In such volumes it would be impossible for even an advanced military to defeat them all, Goldstein told the DCNF.

“Now increasingly, those capabilities are coming to fruition,” he said, noting that change is driving the “alarmist rhetoric” even if that rhetoric is not entirely new. “China appears to be nearly ready, if not already ready. I consider them ready.”

America’s efforts to deter a Chinese invasion could also trigger a preemptive response if Beijing sees a window closing, he added.

The U.S. has begun sending troops to Taiwan to train local forces in recent years. Billions in American security assistance to Ukraine has demonstrated to China the pitfalls of fighting an adversary equipped with a raft of U.S.-made Stingers, Javelins, HIMARS and other weapons, Goldstein said.

At the same time, Washington signaling its resolve to defend Taiwan would be short lived — if, for example, China tested the waters of an invasion and the U.S. responded only tepidly — could create a moment China would seek to capitalize on, Sadler explained to the DCNF.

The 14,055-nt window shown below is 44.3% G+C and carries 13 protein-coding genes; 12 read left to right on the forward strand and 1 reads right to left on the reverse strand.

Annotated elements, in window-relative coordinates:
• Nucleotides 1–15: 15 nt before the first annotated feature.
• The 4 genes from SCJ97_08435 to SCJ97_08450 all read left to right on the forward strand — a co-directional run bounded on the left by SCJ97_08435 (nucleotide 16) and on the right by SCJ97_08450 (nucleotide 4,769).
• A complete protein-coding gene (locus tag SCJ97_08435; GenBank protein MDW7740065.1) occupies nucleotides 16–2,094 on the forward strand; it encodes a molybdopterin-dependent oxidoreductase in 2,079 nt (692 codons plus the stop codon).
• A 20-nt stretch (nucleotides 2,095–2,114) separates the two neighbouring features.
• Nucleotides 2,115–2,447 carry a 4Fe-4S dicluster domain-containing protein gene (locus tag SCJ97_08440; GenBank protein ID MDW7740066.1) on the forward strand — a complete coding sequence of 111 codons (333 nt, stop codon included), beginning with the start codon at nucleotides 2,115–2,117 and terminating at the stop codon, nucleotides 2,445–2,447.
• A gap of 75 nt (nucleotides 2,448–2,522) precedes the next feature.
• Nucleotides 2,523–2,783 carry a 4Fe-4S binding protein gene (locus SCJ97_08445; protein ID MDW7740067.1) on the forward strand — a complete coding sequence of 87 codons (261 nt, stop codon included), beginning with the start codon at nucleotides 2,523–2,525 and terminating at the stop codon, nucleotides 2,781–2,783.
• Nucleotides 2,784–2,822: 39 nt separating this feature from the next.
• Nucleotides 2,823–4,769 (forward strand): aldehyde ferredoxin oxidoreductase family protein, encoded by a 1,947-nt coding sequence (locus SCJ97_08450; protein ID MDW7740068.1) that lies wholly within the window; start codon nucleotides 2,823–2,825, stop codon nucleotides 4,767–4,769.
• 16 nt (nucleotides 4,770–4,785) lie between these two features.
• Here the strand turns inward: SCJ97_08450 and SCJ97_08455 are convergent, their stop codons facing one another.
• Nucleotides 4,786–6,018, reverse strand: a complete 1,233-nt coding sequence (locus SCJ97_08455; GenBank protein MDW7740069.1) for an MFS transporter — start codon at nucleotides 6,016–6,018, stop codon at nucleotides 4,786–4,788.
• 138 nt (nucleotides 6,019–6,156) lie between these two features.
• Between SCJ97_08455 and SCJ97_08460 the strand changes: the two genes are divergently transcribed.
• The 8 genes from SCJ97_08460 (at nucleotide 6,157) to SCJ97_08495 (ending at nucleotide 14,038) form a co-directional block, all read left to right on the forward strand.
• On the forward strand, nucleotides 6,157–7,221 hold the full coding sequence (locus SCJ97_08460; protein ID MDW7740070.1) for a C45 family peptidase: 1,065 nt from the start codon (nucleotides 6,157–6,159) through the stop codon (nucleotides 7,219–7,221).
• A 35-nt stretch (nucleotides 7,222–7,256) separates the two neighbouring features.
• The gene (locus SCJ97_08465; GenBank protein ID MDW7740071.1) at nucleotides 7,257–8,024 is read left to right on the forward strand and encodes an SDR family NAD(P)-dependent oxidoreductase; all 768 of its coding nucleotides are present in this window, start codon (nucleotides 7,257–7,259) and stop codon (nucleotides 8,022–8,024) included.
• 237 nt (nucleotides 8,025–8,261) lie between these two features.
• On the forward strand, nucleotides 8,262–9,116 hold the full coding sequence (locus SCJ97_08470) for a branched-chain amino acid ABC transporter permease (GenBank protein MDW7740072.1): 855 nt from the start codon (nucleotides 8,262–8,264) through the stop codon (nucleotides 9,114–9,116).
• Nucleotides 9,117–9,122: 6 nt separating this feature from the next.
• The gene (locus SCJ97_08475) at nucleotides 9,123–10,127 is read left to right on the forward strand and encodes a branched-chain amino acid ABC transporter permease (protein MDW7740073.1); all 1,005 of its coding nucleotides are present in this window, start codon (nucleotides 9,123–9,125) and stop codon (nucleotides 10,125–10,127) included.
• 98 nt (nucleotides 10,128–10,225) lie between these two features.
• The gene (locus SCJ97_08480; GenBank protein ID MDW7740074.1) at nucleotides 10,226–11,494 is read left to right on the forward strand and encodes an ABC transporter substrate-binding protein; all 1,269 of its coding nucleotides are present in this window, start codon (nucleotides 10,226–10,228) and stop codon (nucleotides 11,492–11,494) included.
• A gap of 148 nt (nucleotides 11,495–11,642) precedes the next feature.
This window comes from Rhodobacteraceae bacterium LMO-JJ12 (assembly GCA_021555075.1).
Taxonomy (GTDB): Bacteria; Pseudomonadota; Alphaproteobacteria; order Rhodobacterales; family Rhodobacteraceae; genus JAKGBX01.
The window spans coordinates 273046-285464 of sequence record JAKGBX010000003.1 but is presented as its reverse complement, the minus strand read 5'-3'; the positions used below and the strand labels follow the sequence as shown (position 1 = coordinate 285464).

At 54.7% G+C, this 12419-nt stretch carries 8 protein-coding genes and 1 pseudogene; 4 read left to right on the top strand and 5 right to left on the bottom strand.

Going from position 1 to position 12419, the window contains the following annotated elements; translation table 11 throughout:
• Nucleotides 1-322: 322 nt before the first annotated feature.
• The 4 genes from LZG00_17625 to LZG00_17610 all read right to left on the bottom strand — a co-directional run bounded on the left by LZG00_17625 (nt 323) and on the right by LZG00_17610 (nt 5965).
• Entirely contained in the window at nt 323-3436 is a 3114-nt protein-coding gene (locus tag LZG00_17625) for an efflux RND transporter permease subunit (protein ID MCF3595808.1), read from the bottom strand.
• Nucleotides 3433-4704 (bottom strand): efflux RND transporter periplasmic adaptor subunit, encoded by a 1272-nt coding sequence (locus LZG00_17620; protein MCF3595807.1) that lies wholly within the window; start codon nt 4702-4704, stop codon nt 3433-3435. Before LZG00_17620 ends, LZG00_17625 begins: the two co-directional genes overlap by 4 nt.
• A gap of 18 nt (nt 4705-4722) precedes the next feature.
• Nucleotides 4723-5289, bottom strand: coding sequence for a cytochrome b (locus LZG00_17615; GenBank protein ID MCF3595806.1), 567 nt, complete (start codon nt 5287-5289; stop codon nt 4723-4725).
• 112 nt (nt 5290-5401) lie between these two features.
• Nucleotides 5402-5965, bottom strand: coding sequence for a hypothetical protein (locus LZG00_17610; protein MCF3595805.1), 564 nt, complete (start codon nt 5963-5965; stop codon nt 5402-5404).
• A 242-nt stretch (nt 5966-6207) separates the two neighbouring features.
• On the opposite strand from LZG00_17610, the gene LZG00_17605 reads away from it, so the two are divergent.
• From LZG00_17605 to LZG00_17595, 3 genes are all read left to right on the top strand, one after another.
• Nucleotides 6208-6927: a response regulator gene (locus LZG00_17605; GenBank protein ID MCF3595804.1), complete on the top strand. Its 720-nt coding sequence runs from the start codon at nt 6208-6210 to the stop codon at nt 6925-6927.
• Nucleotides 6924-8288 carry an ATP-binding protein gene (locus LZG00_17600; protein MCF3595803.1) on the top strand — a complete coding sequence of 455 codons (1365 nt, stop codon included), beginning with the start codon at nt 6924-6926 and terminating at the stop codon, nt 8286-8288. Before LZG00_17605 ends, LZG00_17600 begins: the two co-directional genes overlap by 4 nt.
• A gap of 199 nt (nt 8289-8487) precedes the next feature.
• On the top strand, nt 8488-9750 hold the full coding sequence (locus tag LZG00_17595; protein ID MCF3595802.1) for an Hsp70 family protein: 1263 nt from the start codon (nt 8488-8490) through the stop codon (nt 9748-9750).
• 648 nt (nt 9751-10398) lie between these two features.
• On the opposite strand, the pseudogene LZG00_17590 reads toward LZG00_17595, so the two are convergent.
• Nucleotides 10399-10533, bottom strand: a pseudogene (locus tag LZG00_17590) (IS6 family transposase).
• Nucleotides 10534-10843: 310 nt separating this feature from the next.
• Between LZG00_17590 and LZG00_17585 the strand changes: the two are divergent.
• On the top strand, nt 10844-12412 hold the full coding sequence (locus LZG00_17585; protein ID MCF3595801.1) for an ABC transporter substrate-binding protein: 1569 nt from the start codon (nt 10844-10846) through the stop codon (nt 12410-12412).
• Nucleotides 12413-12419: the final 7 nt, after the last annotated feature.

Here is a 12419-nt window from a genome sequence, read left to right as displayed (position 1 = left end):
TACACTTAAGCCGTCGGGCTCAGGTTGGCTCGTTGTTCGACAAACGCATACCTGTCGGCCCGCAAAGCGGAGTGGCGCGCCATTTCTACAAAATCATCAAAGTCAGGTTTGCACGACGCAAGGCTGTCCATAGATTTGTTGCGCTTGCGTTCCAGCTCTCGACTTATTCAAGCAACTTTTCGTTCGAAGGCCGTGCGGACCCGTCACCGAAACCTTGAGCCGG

“The greatest threat to cross-Strait peace is ‘Taiwan independence’ forces and foreign connivance and support for their activities. China has the right to take all necessary measures to resolutely safeguard our sovereignty and security,” Chinese Embassy spokesperson Liu Pengyu told the DCNF.

“And there’s a lot of reasons to think they wouldn’t do it,” Goldstein told the DCNF, referring to an invasion. “But they might. The probability, if I had to guess, of an actual invasion is something like 10%. That’s way too high for me to sleep well at night.”